Page turners

In this internet-minded, mobile phoned up world, who needs books for the sheer details about courses when you can seek, find and reserve rounds with a few keystrokes? But what a good book is invaluable for is conveying the spirit of courses, for revealing the character of a destination, for infusing the reader with some inspirational juice.

So here are a trio of pre-planning suggestions — i.e., the coffee table tomes — as well as slimmer volumes you can easily pack along with you during the trip.

Peter Gray’s “Golfing the British Isles: The Weekend Warrior’s Companion” is replete with gorgeous photographs by Gary Lisbon, and the combination of text and image is what I tend to call golf pornography, since it creates an intense urge to immediately book a trip. Gray’s viewpoint is perfect for the mid-handicapper, as he believes golf is supposed to be fun, not torture, and therefore he picks 34 “must-play courses that even the weakest among us will enjoy.”

A further inducement to head abroad can be found in “True Links” by Malcolm Campbell and George Peper, which came out in 2010, but is still good for starting arguments about what constitutes a, well, true links course. The pair lists 246 of them and this time Iain Lowe is mainly responsible for the salacious photos of lovely greenswards.  

For the utmost in critical thinking about courses, there’s nothing quite like Tom Doak’s “The Confidential Guide to Golf Courses.” A near-legendary one-volume underground sensation in the late 1980’s for its take-no-prisoners course reviews, the spirit of the guide was revived by busy course designer Doak about ten years ago. With the help of some critical co-conspirators, the Guide was expanded into a projected (and pricey) five-volume worldwide survey of courses. Four volumes are completed, with plenty of brio brought to the reviews.

Two trilogies can serve as take-along volumes. If now slightly dated, there’s still an enticing world of charm in the late James Finegan’s impressions of the courses in Ireland, Scotland, England and Wales, respectively titled “Emerald Fairways and Foam-Flecked Seas,” “Blasted Heaths and Blessed Greens,” and “All Courses Great and Small.” The courses are mostly timeless, after all, altered only by erosion or renovation.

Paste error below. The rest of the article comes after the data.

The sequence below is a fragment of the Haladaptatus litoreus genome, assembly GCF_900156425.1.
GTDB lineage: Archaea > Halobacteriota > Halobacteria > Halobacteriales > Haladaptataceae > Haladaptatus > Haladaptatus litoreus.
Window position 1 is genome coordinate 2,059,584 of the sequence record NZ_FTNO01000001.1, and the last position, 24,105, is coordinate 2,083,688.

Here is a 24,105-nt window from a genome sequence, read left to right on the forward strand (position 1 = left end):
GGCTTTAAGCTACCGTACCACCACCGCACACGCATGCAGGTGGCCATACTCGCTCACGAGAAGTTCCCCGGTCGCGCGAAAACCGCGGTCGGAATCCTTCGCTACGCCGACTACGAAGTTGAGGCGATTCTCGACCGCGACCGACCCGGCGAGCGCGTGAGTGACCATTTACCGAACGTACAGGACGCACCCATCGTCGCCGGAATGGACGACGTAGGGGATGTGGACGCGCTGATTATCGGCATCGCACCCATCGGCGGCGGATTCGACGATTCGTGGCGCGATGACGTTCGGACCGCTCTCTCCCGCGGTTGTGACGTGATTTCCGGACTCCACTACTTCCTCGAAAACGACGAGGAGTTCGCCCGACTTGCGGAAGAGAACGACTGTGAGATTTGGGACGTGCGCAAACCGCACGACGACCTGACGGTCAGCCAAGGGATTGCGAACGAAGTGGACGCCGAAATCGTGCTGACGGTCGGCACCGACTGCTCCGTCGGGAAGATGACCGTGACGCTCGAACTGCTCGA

Tom Coyne’s three-pack of what I call his golfapaloozas also cover a lot of ground. In “A Course Called Ireland” he literally covered a lot of ground, walking around the coast of Ireland while playing its many links courses. “A Course Called Scotland” also takes in a few English and Welsh courses (100 in all, in 57 days). And in his latest, “A Course Called America,” Coyne managed at least one round (usually an envy-provoking bunch more) in every U.S. state in a year’s time. The feats are to marvel at, the prose to luxuriate in.

Two niche picks: Anthony Pioppi’s “The Finest Nines,” in which he picks out 25 nine-holes tracks he deems the best in North America. And David Wood’s “Around the World in 80 Rounds” is an amusing taste of golf course exotica, in which he travels to the farthest-flung locales he can find that also happen to have a golf course.   

How about two more, just for sheer reading pleasure? There were few better writing stylists than the late John Updike, who also happened to be a golf addict. His occasional writings on the sport, nonfiction and fiction, are collected in “Golf Dreams.” The title essay alone, discussing those all-too-frequent dreams where you’re faced with an impossible golf shot is worth the price of admission.

And there is longtime Sports Illustrated writer / columnist Rick Reilly, who has produced laughs in countless sports articles and in novels like Missing LinksHis latest, “So Help Me Golf: Why We Love the Game,” is 70 essays about the ways golf weaves its way into our psyches. Many are short enough to read while the rest of your foursome putts out.

Now you’re ready: book it.